Guest Column

Downsizing Your Way to Greater Achievement

by Maxine Bleich


Thanks to site-based management, administrative downsizing, and the shifting of resources closer to students, the days of the huge central office are over. Effective superintendents are gearing up to support decentralization as a mechanism for sparking greater school achievement.

Over the past 30 years as academic standards and student performance have declined, superintendents have tightened the reins on principals in an attempt to manage and/or control inadequate student performance. These strict controls have made principals reluctant to innovate in instructional matters, forcing them to implement policies adopted higher up.

Ironically, this control has reduced accountability while encouraging the practice of "plausible deniability" by district and school administrators. Plausible deniability occurs when leaders ignore the depths of problems in curriculum and instruction and insulate themselves from responsibility for the lack of significant improvement in student learning. As a result, classroom strategies to improve student performance are neither well understood nor recognized, and often they are supported only by trendy rhetoric.

Shared Decisions

The shrinking central office provides an opportunity to demolish this damaging practice. Lacking the numbers of professional staff to oversee traditional tight control of schools, superintendents must collaborate with experts in curriculum and instruction to develop learning standards and then support principals as they lead teachers to meet these standards.

We know that principals can succeed in leading such changes because many already are improving academic performance. For example, schools as diverse as Dumas High School in the Delta region of Arkansas and Clara Barton High School in Brooklyn, N.Y., have raised students’ grades and enrollment in advanced courses by restructuring their schools around results.

The principals of both schools have put in place a strong academic program, enforced meaningful homework requirements, demanded good attendance, and instituted mandatory independent reading and study. Student achievement is demonstrated through testing based on both standardized and alternative assessments administered by the district and the school. All students are expected to meet new and still-emerging state and national standards, which include content, analytical reasoning, and problem-solving criteria.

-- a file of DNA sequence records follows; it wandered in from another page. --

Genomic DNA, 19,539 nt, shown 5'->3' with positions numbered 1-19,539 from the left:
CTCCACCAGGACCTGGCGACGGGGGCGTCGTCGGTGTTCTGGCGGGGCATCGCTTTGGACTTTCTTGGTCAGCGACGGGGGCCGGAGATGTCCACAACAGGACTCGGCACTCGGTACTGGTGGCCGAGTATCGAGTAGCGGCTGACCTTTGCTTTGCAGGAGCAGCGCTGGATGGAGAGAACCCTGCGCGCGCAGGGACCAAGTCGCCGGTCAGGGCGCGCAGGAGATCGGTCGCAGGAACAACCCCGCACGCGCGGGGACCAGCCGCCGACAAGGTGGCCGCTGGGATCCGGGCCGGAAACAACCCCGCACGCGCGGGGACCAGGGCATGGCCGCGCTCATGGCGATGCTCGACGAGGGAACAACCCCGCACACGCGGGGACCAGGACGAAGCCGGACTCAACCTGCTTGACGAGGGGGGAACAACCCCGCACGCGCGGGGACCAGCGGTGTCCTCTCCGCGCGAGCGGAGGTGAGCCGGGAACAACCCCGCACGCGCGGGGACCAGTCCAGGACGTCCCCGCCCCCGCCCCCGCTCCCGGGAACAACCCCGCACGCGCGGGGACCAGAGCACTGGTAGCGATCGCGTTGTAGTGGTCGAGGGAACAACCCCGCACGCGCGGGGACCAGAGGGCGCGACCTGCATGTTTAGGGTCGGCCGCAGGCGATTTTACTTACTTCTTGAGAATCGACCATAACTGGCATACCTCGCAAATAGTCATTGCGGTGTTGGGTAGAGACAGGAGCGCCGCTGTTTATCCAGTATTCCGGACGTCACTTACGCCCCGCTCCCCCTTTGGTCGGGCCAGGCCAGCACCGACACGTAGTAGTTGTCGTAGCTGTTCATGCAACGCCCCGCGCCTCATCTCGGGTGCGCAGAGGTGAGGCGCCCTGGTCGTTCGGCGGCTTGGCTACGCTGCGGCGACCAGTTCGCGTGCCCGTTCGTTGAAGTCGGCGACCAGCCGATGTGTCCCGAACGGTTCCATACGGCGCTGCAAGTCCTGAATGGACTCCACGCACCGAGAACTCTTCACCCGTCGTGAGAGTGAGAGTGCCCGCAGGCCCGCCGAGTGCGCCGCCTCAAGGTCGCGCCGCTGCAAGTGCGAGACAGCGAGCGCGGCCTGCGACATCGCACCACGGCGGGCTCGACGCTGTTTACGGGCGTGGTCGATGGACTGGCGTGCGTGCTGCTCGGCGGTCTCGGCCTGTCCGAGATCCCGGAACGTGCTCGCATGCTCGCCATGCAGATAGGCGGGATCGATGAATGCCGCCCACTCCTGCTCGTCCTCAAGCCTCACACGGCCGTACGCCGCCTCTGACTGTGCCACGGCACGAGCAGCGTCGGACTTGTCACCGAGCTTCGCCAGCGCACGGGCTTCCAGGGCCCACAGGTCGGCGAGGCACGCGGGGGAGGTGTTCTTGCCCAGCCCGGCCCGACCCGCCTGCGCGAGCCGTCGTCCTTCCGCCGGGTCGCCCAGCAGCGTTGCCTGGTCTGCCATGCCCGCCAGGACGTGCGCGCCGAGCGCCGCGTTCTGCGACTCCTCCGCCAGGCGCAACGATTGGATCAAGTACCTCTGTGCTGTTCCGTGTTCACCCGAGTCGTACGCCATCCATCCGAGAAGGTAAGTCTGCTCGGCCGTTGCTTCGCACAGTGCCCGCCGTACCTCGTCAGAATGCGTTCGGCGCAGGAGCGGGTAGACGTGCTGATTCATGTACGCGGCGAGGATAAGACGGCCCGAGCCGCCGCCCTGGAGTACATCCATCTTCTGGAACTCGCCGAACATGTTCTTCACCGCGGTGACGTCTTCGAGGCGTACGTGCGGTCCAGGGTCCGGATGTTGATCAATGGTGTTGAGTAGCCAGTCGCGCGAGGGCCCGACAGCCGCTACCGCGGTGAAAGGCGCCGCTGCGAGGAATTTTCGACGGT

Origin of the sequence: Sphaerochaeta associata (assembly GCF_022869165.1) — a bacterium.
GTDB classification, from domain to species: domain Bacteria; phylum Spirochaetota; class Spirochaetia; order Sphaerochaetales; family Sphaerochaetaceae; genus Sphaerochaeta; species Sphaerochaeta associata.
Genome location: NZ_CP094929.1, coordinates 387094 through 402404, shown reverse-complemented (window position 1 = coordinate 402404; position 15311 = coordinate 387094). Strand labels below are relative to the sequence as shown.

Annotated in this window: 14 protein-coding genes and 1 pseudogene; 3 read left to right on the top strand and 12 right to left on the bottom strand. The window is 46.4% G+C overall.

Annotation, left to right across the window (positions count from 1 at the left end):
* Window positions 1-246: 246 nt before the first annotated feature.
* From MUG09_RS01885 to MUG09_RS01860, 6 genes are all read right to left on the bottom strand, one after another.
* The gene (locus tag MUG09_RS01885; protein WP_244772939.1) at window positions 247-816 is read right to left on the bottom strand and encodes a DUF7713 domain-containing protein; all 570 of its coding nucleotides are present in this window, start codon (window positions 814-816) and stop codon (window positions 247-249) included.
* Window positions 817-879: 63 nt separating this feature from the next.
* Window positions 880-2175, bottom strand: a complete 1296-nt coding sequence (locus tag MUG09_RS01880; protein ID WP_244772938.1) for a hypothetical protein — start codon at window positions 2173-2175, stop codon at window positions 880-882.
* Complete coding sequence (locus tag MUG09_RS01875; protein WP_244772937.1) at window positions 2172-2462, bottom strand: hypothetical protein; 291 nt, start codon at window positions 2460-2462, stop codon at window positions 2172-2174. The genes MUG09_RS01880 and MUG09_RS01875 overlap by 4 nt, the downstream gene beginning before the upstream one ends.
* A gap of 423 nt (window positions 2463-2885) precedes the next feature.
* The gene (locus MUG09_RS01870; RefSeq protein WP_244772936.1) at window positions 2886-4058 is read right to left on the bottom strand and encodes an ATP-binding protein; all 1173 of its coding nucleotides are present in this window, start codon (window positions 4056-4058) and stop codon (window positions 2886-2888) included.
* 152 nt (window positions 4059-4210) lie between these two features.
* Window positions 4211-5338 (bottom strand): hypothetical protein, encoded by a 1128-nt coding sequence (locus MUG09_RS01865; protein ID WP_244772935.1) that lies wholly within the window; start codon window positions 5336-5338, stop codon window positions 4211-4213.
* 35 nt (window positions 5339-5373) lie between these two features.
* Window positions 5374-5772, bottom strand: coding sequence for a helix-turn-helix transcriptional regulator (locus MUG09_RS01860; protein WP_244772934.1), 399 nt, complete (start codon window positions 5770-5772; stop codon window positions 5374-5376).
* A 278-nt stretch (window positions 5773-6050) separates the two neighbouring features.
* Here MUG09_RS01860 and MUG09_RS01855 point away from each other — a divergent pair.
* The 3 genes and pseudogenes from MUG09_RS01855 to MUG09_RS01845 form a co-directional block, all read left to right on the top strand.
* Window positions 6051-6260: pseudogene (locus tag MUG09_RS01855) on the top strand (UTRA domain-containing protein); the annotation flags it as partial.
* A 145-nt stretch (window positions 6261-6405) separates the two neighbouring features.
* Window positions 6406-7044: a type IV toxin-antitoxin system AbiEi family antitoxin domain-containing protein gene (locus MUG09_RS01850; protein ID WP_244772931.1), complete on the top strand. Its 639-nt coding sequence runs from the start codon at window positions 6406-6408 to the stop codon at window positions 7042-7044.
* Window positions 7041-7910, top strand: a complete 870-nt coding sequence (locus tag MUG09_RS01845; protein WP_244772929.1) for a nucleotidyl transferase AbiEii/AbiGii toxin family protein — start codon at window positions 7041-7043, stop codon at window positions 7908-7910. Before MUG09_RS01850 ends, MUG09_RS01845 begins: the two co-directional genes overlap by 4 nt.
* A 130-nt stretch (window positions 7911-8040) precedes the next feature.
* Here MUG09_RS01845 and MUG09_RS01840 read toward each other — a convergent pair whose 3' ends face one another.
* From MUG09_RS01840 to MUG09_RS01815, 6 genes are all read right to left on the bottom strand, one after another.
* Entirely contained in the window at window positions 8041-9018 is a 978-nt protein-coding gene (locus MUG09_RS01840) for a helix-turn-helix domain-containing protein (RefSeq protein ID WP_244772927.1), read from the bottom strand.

Providing a steady focus on raising student and teacher performance, superintendents support principals in these and similar schools by allowing those at the school sites to select books, curriculum materials, and new instructional practices to improve student performance. Superintendents and principals, working with teachers, endorse an assessment approach that combines teacher-generated, standardized, and alternative measurements of student achievement. The results then are used to inform the schools’ instruction.

Just as the superintendent no longer dictates to the principal, site administrators must become a leader of equals. "Principals need to be better facilitators, no longer the people who just say what to do," says Milli Blackman, director of the Principals’ Center at Harvard University.

In effective schools, authority no longer is assigned by the superintendent, she says. Instead, principals build authority through collaboration with teachers and staff, working as a team to raise the quality of instruction and establish their schools as places of teacher-initiated reforms and continuous improvement.

Removing Camouflage

This shift of district support to principals as CEOs can free schools to focus on academics and increase accountability to the public. Poor teachers and administrators will not be able to blame regulations and paperwork for their failures. Instead they receive training and support to improve while the best teachers have the freedom to innovate and inspire their students.

Superintendents can help this process by removing the camouflage and publicly supporting principals in their expanded roles. They choose principals for their ability to innovate, lead others, and encourage greater independence.

The success of schools led by strong principals who have been granted some autonomy will show that tight control is unnecessary and counterproductive. Clearly, in a time of smaller budgets and shrinking staff, superintendents no longer can run individual schools by remote control.

By necessity, schools must be granted freedom and, at the same time, be held responsible for meeting standards of student achievement. Principals and school staff must be empowered to determine the best ways to set high expectations, add rigor to the classroom, and achieve the desired result—educated young men and women.

Maxine Bleich is president, Ventures in Education, New York, N.Y.

Ventures In Education is a nonprofit organization dedicated to helping minority and disadvantaged students achieve in school.